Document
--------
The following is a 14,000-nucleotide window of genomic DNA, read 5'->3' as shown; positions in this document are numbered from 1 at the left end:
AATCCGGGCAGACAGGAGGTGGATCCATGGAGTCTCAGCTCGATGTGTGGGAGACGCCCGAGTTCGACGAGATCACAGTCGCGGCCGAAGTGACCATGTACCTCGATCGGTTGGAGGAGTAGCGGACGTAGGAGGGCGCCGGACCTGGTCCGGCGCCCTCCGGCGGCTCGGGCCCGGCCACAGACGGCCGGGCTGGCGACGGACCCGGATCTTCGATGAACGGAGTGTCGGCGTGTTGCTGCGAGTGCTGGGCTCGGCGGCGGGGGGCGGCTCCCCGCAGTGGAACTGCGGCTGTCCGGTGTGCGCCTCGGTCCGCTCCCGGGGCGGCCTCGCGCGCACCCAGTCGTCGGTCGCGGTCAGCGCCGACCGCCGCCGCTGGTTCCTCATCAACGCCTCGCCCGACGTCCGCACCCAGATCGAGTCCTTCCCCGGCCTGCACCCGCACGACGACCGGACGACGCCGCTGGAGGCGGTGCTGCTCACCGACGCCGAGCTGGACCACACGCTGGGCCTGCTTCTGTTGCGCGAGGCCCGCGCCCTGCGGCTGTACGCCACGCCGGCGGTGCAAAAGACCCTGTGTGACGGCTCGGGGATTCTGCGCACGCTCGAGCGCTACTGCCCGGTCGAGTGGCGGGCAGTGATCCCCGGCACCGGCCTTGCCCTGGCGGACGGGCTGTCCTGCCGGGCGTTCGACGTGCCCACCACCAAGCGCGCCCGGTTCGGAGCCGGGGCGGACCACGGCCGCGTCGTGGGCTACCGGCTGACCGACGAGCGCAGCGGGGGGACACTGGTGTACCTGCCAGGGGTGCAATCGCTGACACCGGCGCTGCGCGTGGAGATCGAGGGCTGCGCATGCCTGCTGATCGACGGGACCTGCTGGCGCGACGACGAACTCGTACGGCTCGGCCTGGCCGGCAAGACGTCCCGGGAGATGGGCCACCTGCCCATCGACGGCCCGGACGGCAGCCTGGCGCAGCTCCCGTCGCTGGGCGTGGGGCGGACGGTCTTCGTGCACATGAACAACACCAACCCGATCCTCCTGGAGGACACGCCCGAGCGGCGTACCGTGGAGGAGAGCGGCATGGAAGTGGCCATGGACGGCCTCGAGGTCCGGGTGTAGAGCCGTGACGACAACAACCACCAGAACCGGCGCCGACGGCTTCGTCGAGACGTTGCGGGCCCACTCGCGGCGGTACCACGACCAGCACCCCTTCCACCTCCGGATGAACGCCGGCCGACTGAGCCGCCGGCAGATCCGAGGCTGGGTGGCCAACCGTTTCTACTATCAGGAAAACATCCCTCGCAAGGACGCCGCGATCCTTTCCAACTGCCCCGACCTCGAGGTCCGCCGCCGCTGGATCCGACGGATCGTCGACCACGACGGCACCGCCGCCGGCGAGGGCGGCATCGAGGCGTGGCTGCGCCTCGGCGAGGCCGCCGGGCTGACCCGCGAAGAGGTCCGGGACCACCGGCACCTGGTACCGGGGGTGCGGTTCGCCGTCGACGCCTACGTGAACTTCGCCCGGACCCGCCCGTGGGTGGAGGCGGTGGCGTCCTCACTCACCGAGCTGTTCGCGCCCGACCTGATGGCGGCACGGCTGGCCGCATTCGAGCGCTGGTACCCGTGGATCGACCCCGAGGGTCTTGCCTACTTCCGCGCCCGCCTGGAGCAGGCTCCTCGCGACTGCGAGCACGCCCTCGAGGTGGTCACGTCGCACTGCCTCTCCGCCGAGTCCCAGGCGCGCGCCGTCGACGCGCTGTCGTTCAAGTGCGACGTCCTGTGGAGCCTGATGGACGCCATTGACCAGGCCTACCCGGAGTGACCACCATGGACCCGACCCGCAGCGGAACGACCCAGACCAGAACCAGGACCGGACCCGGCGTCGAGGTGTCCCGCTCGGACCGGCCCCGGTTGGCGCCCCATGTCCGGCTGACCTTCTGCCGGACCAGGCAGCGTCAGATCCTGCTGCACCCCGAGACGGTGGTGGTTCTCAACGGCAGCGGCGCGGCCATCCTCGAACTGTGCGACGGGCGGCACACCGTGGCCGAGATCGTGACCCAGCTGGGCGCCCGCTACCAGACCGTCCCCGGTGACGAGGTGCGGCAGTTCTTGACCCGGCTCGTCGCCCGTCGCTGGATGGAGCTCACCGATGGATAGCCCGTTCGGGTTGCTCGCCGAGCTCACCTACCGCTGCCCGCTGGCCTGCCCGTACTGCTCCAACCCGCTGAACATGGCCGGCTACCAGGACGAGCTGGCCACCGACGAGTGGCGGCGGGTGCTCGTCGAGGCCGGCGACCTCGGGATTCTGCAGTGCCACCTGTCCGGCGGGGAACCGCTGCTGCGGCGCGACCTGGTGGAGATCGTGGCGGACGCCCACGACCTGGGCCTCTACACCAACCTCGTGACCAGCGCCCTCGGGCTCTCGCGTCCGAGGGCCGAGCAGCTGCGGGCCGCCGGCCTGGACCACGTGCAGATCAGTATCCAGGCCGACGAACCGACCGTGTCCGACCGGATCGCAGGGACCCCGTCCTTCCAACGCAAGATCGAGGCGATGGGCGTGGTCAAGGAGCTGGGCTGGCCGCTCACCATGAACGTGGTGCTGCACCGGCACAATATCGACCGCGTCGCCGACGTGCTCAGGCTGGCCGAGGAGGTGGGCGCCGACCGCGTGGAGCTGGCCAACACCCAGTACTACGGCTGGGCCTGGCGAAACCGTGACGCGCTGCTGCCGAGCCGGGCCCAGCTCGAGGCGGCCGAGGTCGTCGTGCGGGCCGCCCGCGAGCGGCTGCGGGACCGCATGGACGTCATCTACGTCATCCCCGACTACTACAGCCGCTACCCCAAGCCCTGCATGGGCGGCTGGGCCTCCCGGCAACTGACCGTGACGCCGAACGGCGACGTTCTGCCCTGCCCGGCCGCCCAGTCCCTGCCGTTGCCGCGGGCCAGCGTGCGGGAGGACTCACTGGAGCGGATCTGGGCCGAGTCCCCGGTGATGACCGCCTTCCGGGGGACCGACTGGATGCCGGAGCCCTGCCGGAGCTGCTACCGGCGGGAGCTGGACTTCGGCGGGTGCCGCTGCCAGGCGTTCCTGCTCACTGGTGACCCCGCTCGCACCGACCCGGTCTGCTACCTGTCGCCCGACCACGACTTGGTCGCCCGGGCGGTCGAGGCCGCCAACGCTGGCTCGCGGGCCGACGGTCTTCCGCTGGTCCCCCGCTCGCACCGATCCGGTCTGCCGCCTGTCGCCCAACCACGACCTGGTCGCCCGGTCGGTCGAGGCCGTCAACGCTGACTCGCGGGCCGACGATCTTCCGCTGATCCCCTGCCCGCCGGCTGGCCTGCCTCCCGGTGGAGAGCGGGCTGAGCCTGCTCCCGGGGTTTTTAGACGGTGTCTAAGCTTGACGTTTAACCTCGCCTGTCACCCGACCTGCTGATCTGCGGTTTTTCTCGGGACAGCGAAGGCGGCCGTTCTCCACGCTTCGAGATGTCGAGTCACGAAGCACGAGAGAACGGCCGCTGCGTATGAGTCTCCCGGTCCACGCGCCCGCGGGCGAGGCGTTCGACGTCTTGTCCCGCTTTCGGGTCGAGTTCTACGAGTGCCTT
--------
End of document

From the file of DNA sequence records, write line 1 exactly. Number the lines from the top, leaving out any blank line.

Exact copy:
The following is a 14,000-nucleotide window of genomic DNA, read 5'->3' as shown; positions in this document are numbered from 1 at the left end: